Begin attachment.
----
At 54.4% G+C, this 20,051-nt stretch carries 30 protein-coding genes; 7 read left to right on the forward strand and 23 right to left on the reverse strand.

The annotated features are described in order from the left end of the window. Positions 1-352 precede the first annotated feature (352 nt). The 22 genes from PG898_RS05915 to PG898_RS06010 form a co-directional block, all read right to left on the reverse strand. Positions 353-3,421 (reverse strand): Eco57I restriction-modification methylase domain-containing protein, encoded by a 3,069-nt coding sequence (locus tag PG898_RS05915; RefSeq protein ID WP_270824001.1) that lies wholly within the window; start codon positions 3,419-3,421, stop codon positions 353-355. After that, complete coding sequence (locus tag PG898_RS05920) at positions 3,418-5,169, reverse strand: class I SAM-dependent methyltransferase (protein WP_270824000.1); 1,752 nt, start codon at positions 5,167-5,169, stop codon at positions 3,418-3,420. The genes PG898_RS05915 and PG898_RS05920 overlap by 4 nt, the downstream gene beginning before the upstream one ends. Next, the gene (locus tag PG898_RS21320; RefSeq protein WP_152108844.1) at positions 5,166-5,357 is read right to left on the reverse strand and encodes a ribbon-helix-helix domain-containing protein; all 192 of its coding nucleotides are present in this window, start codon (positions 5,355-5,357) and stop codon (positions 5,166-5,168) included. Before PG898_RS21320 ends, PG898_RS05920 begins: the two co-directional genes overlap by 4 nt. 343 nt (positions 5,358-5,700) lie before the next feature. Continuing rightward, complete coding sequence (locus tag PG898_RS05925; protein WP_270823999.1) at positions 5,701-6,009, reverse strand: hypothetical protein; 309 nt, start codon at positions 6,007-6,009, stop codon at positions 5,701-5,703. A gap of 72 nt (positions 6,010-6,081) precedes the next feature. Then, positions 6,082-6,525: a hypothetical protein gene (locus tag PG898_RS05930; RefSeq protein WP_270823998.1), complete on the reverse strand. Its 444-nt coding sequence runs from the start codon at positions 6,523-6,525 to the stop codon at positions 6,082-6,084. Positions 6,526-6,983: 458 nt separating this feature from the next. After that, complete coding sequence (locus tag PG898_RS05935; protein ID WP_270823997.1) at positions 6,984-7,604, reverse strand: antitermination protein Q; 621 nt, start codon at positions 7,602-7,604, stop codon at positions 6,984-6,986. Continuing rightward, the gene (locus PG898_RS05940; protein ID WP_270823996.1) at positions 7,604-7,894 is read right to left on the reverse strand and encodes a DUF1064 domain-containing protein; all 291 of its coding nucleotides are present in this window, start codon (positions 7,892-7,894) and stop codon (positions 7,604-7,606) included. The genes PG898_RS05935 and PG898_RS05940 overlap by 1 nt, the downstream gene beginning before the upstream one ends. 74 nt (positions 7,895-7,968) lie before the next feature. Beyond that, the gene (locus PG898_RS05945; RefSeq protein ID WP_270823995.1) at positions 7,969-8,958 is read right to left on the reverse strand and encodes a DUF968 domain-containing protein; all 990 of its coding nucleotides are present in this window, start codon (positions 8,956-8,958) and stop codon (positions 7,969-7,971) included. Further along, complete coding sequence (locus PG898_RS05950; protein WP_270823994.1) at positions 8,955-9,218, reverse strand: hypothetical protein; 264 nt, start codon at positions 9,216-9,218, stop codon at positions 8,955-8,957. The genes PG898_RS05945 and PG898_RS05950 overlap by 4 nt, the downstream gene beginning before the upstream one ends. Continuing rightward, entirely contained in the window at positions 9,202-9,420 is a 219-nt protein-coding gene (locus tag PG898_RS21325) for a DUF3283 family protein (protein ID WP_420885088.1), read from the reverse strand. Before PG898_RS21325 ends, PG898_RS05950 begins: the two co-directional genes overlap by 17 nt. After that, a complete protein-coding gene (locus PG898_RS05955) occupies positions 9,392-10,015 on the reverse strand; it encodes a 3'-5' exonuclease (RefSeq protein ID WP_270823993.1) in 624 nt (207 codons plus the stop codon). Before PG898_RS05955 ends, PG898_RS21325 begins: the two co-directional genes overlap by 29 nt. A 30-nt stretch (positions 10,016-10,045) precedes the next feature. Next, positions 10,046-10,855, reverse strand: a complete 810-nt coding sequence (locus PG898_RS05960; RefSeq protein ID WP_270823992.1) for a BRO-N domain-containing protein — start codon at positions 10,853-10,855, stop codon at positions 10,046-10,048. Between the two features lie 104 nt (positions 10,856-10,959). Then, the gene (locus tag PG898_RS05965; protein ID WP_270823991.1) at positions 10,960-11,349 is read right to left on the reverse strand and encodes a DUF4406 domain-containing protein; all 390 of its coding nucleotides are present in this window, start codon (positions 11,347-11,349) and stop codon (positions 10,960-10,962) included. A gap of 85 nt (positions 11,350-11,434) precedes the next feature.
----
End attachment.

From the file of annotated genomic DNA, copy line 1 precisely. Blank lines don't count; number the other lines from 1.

At 54.4% G+C, this 20,051-nt stretch carries 30 protein-coding genes; 7 read left to right on the forward strand and 23 right to left on the reverse strand.